Stomach Cancer Surgery

Stomach cancer surgery

Most people think of stomach cancer as a disease that affects the digestive system, but it can actually occur anywhere in the body. That’s why it’s important to know the warning signs and get checked out if they occur. Stomach cancer is highly treatable if caught early and with treatment most people survive. Cancer can occur anywhere in the stomach but is most common in the middle and lower stomach. The most common treatment for stomach cancer is surgery and there are many types of surgery that can be used.

Stomach cancer is the most common type of cancer, with over 1 million new cases diagnosed each year. Despite the risk of complications in gastric cancer, survival rates are high.

How Does Stomach Cancer Surgery Work?

Surgery serves two main purposes in treating stomach cancer. These are for the treatment of stomach cancer and to improve the patient’s quality of life by treating digestive disorders such as cancer related eating disorder, vomiting and bleeding. For this purpose, both the complete removal of the stomach called total gastrectomy and the removal of a part of the stomach called partial gastrectomy can be applied. During the operation, cancerous stomach tissue and surrounding lymph nodes are also removed. The duration of the operation can take 2-5 hours depending on the difficulty of the procedure, the patient and other additional factors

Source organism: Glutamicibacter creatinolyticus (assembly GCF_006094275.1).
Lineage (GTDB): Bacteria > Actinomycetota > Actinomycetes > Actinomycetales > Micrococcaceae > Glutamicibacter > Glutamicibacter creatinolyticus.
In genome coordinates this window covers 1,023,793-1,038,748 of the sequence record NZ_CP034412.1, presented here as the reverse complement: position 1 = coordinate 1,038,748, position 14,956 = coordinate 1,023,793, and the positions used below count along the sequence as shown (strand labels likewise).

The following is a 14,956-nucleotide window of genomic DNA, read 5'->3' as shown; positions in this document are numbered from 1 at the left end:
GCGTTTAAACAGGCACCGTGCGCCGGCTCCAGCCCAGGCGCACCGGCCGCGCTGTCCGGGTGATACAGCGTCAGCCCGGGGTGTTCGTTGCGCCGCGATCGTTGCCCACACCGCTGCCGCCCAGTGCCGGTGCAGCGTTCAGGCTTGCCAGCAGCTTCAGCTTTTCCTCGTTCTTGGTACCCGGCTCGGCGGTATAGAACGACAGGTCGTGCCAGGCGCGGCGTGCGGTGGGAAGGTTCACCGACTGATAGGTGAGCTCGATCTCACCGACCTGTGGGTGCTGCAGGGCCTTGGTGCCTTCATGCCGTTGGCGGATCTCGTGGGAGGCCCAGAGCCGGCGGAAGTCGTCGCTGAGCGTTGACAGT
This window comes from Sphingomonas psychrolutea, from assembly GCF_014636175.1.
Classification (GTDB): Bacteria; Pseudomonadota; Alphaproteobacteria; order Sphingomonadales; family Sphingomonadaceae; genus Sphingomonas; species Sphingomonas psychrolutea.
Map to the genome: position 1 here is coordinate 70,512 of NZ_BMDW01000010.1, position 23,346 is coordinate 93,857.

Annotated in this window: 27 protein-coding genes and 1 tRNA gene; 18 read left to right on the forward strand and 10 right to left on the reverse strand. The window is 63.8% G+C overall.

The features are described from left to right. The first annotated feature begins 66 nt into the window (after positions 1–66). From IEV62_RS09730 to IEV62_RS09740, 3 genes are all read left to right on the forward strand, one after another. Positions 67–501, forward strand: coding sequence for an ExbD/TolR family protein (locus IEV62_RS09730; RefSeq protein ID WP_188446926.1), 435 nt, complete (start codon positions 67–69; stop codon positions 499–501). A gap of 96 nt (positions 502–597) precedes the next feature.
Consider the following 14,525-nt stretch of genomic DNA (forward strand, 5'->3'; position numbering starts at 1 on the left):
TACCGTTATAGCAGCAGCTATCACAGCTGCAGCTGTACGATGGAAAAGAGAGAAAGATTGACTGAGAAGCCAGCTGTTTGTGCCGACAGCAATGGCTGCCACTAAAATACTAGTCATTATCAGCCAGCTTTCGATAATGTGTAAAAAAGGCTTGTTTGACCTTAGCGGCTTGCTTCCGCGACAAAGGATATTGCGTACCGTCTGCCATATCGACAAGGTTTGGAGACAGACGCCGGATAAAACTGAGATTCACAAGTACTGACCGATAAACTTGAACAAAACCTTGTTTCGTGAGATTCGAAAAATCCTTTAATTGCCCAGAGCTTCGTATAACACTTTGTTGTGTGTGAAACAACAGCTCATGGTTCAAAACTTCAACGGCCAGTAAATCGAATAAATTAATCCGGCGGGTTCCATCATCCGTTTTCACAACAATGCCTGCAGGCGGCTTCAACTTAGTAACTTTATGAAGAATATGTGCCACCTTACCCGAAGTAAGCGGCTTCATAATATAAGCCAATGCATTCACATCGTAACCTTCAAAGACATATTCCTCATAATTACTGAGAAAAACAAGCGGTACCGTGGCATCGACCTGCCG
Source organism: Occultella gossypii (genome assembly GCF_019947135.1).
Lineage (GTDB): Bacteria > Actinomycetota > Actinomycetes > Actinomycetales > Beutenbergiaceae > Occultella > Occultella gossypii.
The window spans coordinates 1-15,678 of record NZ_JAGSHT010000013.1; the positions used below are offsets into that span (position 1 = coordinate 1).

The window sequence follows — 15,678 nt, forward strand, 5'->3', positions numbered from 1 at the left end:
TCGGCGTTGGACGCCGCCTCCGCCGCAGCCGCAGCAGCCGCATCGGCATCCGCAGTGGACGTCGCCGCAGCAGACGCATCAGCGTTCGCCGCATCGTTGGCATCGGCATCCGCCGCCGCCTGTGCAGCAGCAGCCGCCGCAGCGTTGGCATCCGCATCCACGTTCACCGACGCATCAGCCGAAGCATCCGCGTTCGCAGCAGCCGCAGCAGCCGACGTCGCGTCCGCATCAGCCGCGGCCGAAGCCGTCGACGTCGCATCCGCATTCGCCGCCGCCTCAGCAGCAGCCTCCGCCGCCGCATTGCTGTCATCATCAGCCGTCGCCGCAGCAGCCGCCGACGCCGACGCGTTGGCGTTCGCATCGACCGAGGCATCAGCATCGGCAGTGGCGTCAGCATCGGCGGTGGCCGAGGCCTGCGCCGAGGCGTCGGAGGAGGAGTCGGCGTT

Since part or all of the stomach is removed during surgery, patients should be fed smaller portions frequently. Light meals that are high in protein and low in carbohydrates can help patients feel better after a meal. Adjusting to a new way of eating after stomach surgery can take time and patience. It may be helpful to know that bothersome symptoms such as abdominal cramps and pain usually get better or better over time. Many patients return to their normal or near-normal eating habits one year after surgery during the recovery period after gastric cancer surgery.

Stomach cancer may not cause any symptoms in the early stages. The first noticeable symptoms of stomach cancer are indigestion and bloating. Aversion to meaty foods is also among the symptoms of stomach cancer. In the advanced stages of stomach cancer; abdominal pain, nausea, vomiting, bloating after eating, weight loss are seen.

Early diagnosis of gastric cancer is very important for successful treatment. For this reason it is very important to follow up people who have stomach problems with endoscopy under the supervision of medical specialists in the first period. With the application of endoscopy, the doctor can observe the esophagus, stomach and the first parts of the small intestine with a long tube with an illuminated camera. If there are any parts that look abnormal, a biopsy is done for a definitive diagnosis. With the appropriate use of endoscopy, it is possible to contract the disease at an early stage. In addition to endoscopy, contrast radiographs and computed tomography are other important diagnostic methods that provide the diagnosis of gastric cancer.